The development of visual animation techniques, more recently through CGI (computer-generated imagery), has also led to the possibility of including sequences in films and games that show emotionally intense behaviour. For example, extreme violence can be portrayed in very realistic ways. Coupled with developments in computing power and the almost universal access to computers in developed nations, the growth of interactive gaming has opened up new possibilities for social interaction. Children and adults can now engage in activities that mimic those performed in the ‘real world’. They can play in imaginary worlds through the medium of the computer screen, and also engage with actual others, either in simulation games or in virtual worlds.
Engaging in simulation games can be of great educational benefit, as children are frequently asked to explore predictions and reflect on what they do and how they relate to others on screen. One example is a bridge-building game, which is designed to support children’s understanding of physics. The aim is to build a bridge across a ravine and the challenge is to get the bridge structure right. Similarly, virtual worlds can provide a range of educational opportunities. The aim of one particular cartoon-like world, directed at 8-to-12-year-olds, is to teach them about road and traffic safety.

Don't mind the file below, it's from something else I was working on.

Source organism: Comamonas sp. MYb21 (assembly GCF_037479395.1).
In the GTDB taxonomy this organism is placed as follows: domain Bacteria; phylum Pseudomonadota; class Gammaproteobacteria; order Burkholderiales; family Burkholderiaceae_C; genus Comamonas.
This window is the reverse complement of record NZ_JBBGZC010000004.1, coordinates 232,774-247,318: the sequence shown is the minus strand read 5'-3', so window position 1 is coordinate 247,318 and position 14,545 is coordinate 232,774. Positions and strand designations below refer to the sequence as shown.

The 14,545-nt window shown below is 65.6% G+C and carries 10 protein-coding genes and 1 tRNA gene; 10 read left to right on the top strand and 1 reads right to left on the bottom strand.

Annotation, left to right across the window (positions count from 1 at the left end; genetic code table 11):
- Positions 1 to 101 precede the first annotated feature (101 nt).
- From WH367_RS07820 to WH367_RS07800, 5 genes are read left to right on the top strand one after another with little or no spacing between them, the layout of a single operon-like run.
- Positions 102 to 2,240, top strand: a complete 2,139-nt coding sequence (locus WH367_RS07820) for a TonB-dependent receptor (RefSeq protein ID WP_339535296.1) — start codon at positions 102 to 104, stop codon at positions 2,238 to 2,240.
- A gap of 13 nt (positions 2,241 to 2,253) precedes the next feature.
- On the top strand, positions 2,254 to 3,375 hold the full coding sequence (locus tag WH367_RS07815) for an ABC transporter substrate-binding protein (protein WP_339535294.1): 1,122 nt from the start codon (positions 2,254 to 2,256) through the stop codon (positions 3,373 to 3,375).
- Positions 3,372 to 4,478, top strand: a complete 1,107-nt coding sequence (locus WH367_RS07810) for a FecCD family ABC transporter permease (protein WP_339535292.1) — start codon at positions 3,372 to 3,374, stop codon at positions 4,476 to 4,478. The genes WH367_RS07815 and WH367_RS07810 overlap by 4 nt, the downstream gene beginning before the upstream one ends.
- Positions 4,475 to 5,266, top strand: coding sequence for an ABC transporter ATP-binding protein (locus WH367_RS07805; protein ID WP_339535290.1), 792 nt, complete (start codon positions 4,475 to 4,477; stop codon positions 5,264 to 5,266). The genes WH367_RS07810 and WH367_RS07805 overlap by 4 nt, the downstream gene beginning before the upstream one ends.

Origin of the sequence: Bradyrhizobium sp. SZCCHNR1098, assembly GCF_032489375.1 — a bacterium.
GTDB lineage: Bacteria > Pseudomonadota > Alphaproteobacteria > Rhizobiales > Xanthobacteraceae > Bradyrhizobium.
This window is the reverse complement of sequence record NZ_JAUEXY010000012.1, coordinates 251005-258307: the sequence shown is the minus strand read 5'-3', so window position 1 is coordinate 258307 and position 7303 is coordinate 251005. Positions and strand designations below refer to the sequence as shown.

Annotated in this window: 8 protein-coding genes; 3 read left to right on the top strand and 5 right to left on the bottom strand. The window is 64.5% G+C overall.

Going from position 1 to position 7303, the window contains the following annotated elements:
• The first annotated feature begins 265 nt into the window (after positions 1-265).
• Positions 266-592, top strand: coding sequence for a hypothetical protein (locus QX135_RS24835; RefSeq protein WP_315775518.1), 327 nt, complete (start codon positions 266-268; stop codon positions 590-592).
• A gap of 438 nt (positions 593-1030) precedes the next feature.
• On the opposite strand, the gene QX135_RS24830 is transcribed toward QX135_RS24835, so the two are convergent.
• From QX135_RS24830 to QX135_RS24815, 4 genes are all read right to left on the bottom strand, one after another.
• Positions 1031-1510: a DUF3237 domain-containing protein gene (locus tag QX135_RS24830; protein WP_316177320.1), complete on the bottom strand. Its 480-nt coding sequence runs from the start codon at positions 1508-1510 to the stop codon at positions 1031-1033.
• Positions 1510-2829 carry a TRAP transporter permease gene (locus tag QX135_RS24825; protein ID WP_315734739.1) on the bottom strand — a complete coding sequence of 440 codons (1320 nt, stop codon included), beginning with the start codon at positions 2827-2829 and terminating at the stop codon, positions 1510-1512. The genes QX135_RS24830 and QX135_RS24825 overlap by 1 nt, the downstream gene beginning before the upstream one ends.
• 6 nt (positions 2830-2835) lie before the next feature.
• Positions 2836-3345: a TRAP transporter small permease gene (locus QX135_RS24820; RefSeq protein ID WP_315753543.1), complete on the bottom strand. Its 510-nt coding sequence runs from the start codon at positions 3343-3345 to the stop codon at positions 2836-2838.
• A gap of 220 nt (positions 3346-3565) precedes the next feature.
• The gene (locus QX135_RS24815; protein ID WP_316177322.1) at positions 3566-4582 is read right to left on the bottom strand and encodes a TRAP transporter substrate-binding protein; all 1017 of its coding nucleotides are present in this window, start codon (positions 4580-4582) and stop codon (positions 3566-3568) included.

Sonia Livingstone and Magdalena Bober (2005) conducted a survey of 1511 children and young people aged from 9 to 19, and, among other things, looked at their use of the internet. You might have judged the last activity (chat rooms) to be popular, but in Livingstone and Bober’s study, among those respondents who reported using the internet daily or weekly, only 21 per cent said they accessed the internet to use chat rooms. In fact this was the least